Tourism fund meant to aid state agencies
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Tourism fund meant to aid state agencies

Money not intended for company loans

Tourists take photos of Wat Arun while cruising along the Chao Phraya River. (Photo: Pattarapong Chatpattarasill)
Tourists take photos of Wat Arun while cruising along the Chao Phraya River. (Photo: Pattarapong Chatpattarasill)

The tourism fund derived from collecting fees from foreign tourists would primarily be reserved for state agencies for tourism development, rather than private sector soft loans, according to the organisers.

Surawat Akaraworamat, vice-president of the Tourism Council of Thailand and a member of one of the fund's subcommittees, said the three subcommittees responsible for fee collection, management of the fund, and tourist insurance have been working to finalise the details of the project.

The groups want to have the fund ready when the government approves the project.

The panel responsible for fund management discussed this month the draft regulations regarding collection and disbursement.

The Office of the Council of State and the Comptroller-General's Department also took part in drafting the regulations, which he said should now be sufficiently clear to be published in the Royal Gazette.

In principle, the subcommittee agreed to allow state agencies to borrow from the fund for tourism development or promotional purposes, which could help support the industry, said Mr Surawat.

The objectives of the proposed projects must align with Section 24 of the National Tourism Policy Act, which states the fund can only be used as a subsidy or loan for government agencies, or as an expense for supporting education, research, training, meetings and public relations that would benefit the tourism industry.

The fund charges foreign visitors 300 baht for arrivals by air and 150 baht for arrivals by land or sea.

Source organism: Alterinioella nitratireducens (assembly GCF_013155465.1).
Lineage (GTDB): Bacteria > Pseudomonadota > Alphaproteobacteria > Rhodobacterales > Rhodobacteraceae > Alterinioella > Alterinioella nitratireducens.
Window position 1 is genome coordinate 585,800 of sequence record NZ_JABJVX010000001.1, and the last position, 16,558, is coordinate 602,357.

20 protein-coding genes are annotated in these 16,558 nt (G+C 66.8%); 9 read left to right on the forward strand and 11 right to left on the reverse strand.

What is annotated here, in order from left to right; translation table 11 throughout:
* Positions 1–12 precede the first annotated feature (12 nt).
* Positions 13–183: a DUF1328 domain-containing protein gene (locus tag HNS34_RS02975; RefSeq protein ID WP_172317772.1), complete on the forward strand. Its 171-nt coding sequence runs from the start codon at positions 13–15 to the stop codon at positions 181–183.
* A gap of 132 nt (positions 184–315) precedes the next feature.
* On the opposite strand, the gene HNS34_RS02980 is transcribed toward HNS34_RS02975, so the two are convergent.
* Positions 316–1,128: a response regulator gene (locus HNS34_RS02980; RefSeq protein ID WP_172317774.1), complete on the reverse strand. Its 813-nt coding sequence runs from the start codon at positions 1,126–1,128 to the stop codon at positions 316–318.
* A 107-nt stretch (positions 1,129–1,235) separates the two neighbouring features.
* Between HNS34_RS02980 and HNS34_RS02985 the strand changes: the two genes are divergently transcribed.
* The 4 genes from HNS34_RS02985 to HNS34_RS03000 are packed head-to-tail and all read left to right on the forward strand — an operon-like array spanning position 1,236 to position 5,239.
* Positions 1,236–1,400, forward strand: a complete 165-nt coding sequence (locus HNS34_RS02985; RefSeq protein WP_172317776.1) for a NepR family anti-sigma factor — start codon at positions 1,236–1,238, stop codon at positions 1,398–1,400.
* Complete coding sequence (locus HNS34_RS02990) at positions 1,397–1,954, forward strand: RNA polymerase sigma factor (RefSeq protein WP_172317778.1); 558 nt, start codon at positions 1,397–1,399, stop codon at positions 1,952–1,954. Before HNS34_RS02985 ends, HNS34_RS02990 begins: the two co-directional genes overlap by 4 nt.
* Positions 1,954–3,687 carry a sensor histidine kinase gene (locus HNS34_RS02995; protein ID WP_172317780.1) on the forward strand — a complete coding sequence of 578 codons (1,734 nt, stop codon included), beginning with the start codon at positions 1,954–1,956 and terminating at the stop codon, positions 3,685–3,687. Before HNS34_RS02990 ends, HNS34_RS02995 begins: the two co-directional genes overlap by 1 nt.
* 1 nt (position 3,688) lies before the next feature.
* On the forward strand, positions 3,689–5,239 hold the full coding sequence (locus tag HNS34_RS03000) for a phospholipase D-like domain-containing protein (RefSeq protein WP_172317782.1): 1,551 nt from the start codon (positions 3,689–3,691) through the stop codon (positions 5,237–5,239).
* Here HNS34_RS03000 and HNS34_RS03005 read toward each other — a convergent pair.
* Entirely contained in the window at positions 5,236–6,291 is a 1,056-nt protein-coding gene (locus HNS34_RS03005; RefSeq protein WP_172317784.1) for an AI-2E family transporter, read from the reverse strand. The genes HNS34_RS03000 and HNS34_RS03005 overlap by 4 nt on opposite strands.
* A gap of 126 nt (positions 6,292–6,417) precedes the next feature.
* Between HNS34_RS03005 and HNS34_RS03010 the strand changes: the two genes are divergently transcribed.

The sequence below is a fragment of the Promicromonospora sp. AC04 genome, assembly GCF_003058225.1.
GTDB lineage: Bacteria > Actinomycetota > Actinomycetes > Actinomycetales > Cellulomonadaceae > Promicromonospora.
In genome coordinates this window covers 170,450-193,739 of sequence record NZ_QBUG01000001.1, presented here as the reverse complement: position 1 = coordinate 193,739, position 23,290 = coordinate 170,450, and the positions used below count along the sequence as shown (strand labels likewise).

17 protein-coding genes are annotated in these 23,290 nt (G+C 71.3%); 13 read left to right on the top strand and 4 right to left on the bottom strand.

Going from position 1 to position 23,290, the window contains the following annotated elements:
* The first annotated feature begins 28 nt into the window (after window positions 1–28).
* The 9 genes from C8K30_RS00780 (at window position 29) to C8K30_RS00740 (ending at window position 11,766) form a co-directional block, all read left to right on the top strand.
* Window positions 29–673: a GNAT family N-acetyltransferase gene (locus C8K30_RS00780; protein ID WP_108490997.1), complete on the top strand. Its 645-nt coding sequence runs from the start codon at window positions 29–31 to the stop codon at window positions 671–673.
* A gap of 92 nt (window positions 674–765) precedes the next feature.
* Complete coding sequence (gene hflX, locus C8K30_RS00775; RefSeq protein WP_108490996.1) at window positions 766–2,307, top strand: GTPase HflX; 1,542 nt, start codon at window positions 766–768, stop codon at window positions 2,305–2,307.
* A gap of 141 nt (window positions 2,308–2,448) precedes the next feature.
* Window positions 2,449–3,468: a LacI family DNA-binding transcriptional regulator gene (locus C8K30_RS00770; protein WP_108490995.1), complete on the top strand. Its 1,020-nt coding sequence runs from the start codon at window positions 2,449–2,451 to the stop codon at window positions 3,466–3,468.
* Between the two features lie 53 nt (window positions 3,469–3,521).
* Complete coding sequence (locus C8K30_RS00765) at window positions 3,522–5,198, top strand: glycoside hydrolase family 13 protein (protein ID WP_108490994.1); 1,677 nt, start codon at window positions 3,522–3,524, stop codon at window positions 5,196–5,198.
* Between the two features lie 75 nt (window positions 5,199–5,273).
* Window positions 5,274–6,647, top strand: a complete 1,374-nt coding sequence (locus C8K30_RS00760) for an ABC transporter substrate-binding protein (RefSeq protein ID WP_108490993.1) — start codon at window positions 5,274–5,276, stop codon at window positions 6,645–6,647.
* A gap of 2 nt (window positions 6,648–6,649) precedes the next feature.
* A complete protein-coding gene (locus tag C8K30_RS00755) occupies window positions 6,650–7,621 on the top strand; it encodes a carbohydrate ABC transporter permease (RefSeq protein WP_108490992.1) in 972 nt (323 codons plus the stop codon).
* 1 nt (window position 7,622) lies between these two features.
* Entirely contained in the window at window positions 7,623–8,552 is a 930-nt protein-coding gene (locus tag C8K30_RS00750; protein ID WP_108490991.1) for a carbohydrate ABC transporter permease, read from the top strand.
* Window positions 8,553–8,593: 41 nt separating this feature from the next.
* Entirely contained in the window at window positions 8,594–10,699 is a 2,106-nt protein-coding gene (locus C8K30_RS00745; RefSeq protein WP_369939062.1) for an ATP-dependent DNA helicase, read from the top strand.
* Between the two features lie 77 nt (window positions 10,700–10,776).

About 60 baht of the fee is allocated for tourist insurance.

Coverage for diarrhoea is included, with medical treatment of up to 2,000-3,000 baht, apart from compensation in the event of death or injury from an accident.

While some tourism operators suggested the fund be made available for soft loans during a crisis, such as the pandemic, during which most tourism operators were unable to access bank loans, Mr Surawat said the Tourism Policy Act might not allow using the fund for that purpose.

However, if a crisis were to occur in the future, government agencies could allocate funds from the tourism fund for a subsidy or loan to support the private sector, he said.

The fund committee would need cabinet authorisation to perform this manoeuvre, said Mr Surawat.

He said many tourism operators agree Thailand needs a tourism fund as the Tourism and Sports Ministry dissolved the Foreign Tourists Assistance Fund almost two years ago and there still is not another permanent mechanism to look after foreign tourists.

"With billions of baht in revenue every year, we can increase confidence in our tourism with a proper protection scheme and generate enough budget to help improve the competitiveness of the industry," said Mr Surawat.

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